Last night I went to Cold Stones to get some ice cream. The place feels indulgent - giant color photos of chunky, topping-loaded ice cream all over the walls. It's one of those places, kinda like The Cheesecake Factory, where you feel inclined to splurge. Maybe it's the dessert thing, or the way the menu has far too many options, leaving you feeling like you must come back and try something else next time.
I think the "urge to eat more" might stem from something much simpler: the presentation of the three product sizes. Cold Stone Creamery offers these choices: Like It (small), Love It (medium) and Gotta Have It (large). There are two reasons why I believe this is effective.
First, the styrofoam cups are displayed in left-to-right order, going from large to small. Generally we expect things to get bigger from left-to-right, so that our first choice is a small. Then we consider, hmm, maybe a medium. If we keep "reading," we arrive at a large. In doing it backwards, Cold Stones presents the biggest size first, making it more work for the customer to go down a size. I bet more people order the largest size at Cold Stones than at Ben & Jerry's.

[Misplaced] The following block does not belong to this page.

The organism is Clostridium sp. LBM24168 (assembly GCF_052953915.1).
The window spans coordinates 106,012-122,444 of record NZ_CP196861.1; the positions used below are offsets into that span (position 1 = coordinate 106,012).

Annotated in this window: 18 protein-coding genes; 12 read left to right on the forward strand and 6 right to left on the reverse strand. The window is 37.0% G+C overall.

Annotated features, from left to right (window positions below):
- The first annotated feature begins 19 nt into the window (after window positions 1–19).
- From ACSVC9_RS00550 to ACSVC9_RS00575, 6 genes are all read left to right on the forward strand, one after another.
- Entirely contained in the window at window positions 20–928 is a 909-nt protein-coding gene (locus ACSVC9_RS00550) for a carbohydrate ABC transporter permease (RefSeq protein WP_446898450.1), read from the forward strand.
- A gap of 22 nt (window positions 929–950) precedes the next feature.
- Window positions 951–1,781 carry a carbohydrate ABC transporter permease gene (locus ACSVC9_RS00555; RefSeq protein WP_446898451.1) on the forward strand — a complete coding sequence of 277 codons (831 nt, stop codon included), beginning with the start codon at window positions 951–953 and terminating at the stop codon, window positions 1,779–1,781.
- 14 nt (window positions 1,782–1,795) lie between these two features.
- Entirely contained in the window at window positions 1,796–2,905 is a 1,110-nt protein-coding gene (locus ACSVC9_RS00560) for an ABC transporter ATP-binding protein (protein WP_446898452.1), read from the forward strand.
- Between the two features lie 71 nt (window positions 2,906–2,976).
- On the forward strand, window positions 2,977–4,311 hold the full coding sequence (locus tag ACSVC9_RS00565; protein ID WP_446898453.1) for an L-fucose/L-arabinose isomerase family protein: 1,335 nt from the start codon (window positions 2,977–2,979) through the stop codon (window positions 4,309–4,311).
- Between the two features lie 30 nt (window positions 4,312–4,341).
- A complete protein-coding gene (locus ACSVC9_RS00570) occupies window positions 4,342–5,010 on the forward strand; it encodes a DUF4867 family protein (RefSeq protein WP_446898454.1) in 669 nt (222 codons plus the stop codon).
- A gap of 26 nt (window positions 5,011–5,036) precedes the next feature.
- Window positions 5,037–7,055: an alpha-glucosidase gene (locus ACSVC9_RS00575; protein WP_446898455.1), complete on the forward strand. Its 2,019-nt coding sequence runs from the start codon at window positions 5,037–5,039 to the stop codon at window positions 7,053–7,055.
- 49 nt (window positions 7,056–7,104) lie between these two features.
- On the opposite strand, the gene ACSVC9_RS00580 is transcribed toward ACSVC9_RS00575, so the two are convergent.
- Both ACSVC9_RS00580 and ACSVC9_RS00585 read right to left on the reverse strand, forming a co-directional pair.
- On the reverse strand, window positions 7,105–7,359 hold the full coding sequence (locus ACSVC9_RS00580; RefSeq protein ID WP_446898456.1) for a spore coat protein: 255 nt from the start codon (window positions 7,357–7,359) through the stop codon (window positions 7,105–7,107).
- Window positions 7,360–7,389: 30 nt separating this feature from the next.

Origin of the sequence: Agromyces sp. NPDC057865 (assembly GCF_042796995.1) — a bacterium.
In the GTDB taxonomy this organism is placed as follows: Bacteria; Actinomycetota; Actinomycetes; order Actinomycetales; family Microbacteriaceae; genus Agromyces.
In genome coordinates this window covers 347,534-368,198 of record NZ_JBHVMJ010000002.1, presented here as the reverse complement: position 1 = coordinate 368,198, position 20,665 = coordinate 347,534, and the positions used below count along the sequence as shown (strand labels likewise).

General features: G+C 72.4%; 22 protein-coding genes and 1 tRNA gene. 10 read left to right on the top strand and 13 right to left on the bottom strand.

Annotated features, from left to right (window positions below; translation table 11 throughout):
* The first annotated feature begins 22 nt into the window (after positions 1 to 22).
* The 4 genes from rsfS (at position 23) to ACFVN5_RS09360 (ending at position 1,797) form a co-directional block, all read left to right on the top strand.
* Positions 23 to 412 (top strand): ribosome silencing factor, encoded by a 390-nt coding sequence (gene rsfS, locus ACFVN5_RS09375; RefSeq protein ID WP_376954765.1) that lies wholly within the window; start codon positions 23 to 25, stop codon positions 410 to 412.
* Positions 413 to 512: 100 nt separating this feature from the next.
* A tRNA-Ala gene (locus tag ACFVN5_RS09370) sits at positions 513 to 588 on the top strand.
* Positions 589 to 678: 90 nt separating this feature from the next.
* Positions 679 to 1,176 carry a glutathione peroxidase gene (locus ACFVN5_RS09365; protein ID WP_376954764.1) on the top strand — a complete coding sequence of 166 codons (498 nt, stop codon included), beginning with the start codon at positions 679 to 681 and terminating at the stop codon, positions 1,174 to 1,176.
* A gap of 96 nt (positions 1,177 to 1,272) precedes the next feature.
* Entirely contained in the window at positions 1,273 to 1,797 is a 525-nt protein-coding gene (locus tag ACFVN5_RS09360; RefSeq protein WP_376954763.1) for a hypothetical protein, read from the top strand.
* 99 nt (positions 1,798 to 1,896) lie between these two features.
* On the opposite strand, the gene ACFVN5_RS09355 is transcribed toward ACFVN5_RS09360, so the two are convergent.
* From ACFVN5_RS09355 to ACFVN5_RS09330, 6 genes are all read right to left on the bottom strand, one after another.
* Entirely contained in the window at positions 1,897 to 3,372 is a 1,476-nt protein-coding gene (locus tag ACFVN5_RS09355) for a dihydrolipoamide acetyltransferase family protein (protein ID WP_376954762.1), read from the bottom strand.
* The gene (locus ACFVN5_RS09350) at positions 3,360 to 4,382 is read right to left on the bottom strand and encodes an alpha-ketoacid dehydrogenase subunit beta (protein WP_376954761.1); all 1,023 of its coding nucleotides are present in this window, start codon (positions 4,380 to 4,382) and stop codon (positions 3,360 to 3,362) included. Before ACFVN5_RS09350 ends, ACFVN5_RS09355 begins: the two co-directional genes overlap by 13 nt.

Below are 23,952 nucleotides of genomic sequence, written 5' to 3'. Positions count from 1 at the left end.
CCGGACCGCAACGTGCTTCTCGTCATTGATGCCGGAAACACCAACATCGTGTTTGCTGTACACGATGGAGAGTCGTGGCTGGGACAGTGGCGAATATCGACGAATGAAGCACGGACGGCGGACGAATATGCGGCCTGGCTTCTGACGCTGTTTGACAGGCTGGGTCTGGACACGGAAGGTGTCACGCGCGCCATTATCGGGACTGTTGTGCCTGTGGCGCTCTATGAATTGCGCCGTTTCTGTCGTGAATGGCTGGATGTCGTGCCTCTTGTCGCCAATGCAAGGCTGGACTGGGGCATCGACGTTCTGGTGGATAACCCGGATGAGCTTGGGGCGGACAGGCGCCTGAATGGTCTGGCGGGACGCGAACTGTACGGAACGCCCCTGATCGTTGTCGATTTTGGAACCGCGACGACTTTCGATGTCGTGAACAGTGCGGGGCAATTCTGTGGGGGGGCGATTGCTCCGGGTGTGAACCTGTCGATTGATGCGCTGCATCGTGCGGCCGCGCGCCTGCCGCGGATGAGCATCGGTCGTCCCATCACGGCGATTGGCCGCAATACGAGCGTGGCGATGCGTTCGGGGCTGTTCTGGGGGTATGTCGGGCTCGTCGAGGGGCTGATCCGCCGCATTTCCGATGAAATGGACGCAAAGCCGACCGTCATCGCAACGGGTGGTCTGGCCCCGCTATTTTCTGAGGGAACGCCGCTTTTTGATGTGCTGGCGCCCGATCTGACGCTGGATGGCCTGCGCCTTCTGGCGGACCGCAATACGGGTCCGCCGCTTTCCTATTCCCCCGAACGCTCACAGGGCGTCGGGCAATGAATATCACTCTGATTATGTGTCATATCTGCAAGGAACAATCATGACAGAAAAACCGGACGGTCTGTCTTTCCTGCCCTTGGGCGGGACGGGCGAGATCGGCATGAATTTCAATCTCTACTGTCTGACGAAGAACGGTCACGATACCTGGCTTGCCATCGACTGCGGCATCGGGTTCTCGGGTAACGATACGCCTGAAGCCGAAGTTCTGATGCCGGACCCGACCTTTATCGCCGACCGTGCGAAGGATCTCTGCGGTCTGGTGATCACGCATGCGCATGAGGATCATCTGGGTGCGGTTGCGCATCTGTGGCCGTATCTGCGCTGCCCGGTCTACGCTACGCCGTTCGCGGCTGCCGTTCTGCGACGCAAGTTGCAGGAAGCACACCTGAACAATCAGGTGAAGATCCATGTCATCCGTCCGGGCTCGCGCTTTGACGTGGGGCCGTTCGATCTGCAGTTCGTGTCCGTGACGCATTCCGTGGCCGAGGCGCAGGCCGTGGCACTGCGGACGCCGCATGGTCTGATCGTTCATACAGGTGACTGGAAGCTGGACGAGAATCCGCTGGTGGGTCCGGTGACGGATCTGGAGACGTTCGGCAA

And second, the names themselves. Do you like it? You only just like it? Fine, then, a small's all you get. Oh, but do you LOVE it? Really love it? Good job, you get a medium. But wait, do you GOTTA HAVE IT? Do you crave this ice cream, do you dream about it every night, will you name your first child after it? Excellent. You get a large. By telling the person behind the counter which size we want, we are forced into proclaiming various degrees of affection for their product.
I would bet that this naming scheme has converted a whole bunch of people who would otherwise get a "Small" into ordering a "Love It." I ordered a "Like It" size. I felt slightly like I was telling them their baby was ugly. You want to feel good about your purchase; you want to convince yourself that it's something you really love. Cold Stones offers a tangible and actively verbal way to do just that. Nice job, guys.